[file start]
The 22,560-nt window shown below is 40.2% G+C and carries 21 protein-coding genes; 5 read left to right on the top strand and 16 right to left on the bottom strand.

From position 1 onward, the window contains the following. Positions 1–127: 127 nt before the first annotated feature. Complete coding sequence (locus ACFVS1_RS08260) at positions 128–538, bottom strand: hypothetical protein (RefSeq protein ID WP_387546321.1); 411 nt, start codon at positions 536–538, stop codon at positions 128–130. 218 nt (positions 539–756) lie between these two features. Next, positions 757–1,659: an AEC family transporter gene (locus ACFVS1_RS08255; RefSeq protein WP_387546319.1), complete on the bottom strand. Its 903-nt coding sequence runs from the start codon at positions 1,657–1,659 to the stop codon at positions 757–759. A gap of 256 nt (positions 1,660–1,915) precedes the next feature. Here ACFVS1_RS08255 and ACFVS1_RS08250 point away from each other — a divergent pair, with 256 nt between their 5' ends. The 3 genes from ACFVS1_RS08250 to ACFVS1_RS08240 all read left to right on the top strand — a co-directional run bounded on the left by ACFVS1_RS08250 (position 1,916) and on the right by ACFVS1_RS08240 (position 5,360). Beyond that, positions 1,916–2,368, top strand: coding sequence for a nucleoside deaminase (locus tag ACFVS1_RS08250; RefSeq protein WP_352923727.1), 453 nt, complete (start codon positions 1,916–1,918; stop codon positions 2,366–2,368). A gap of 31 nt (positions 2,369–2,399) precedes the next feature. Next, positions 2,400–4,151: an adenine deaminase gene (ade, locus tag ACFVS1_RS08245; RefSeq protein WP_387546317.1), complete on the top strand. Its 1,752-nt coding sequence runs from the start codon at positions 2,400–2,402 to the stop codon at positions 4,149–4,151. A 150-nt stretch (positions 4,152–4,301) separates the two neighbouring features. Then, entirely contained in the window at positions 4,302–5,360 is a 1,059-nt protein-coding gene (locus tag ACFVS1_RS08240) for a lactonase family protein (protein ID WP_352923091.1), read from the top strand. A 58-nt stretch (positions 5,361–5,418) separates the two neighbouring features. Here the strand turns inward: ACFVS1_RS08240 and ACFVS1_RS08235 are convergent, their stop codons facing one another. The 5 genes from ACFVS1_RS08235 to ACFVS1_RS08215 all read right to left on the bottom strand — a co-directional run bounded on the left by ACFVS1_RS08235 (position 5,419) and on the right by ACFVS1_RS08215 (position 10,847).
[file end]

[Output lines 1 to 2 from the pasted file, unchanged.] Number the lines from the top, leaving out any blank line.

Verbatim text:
The 22,560-nt window shown below is 40.2% G+C and carries 21 protein-coding genes; 5 read left to right on the top strand and 16 right to left on the bottom strand.

From position 1 onward, the window contains the following. Positions 1–127: 127 nt before the first annotated feature. Complete coding sequence (locus ACFVS1_RS08260) at positions 128–538, bottom strand: hypothetical protein (RefSeq protein ID WP_387546321.1); 411 nt, start codon at positions 536–538, stop codon at positions 128–130. 218 nt (positions 539–756) lie between these two features. Next, positions 757–1,659: an AEC family transporter gene (locus ACFVS1_RS08255; RefSeq protein WP_387546319.1), complete on the bottom strand. Its 903-nt coding sequence runs from the start codon at positions 1,657–1,659 to the stop codon at positions 757–759. A gap of 256 nt (positions 1,660–1,915) precedes the next feature. Here ACFVS1_RS08255 and ACFVS1_RS08250 point away from each other — a divergent pair, with 256 nt between their 5' ends. The 3 genes from ACFVS1_RS08250 to ACFVS1_RS08240 all read left to right on the top strand — a co-directional run bounded on the left by ACFVS1_RS08250 (position 1,916) and on the right by ACFVS1_RS08240 (position 5,360). Beyond that, positions 1,916–2,368, top strand: coding sequence for a nucleoside deaminase (locus tag ACFVS1_RS08250; RefSeq protein WP_352923727.1), 453 nt, complete (start codon positions 1,916–1,918; stop codon positions 2,366–2,368). A gap of 31 nt (positions 2,369–2,399) precedes the next feature. Next, positions 2,400–4,151: an adenine deaminase gene (ade, locus tag ACFVS1_RS08245; RefSeq protein WP_387546317.1), complete on the top strand. Its 1,752-nt coding sequence runs from the start codon at positions 2,400–2,402 to the stop codon at positions 4,149–4,151. A 150-nt stretch (positions 4,152–4,301) separates the two neighbouring features. Then, entirely contained in the window at positions 4,302–5,360 is a 1,059-nt protein-coding gene (locus tag ACFVS1_RS08240) for a lactonase family protein (protein ID WP_352923091.1), read from the top strand. A 58-nt stretch (positions 5,361–5,418) separates the two neighbouring features. Here the strand turns inward: ACFVS1_RS08240 and ACFVS1_RS08235 are convergent, their stop codons facing one another. The 5 genes from ACFVS1_RS08235 to ACFVS1_RS08215 all read right to left on the bottom strand — a co-directional run bounded on the left by ACFVS1_RS08235 (position 5,419) and on the right by ACFVS1_RS08215 (position 10,847).